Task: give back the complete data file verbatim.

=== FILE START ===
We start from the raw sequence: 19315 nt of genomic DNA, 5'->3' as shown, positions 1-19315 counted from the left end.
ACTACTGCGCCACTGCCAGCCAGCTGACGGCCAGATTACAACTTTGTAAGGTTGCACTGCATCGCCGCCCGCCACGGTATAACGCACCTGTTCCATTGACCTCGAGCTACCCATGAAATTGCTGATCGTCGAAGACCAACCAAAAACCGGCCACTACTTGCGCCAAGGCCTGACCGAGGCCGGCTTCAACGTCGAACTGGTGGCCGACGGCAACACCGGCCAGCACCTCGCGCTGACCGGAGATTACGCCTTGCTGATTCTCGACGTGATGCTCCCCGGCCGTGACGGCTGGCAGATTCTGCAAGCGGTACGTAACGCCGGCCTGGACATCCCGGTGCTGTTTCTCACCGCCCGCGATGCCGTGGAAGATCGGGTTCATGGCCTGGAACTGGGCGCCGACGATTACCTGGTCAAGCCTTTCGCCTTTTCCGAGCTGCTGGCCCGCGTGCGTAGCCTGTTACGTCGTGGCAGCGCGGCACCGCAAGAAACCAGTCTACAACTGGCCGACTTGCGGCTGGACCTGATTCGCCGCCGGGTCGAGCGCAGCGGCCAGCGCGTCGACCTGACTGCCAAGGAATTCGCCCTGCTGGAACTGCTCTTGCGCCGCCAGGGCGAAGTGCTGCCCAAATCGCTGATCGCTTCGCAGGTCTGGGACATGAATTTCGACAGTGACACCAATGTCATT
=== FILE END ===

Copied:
We start from the raw sequence: 19315 nt of genomic DNA, 5'->3' as shown, positions 1-19315 counted from the left end.
ACTACTGCGCCACTGCCAGCCAGCTGACGGCCAGATTACAACTTTGTAAGGTTGCACTGCATCGCCGCCCGCCACGGTATAACGCACCTGTTCCATTGACCTCGAGCTACCCATGAAATTGCTGATCGTCGAAGACCAACCAAAAACCGGCCACTACTTGCGCCAAGGCCTGACCGAGGCCGGCTTCAACGTCGAACTGGTGGCCGACGGCAACACCGGCCAGCACCTCGCGCTGACCGGAGATTACGCCTTGCTGATTCTCGACGTGATGCTCCCCGGCCGTGACGGCTGGCAGATTCTGCAAGCGGTACGTAACGCCGGCCTGGACATCCCGGTGCTGTTTCTCACCGCCCGCGATGCCGTGGAAGATCGGGTTCATGGCCTGGAACTGGGCGCCGACGATTACCTGGTCAAGCCTTTCGCCTTTTCCGAGCTGCTGGCCCGCGTGCGTAGCCTGTTACGTCGTGGCAGCGCGGCACCGCAAGAAACCAGTCTACAACTGGCCGACTTGCGGCTGGACCTGATTCGCCGCCGGGTCGAGCGCAGCGGCCAGCGCGTCGACCTGACTGCCAAGGAATTCGCCCTGCTGGAACTGCTCTTGCGCCGCCAGGGCGAAGTGCTGCCCAAATCGCTGATCGCTTCGCAGGTCTGGGACATGAATTTCGACAGTGACACCAATGTCATT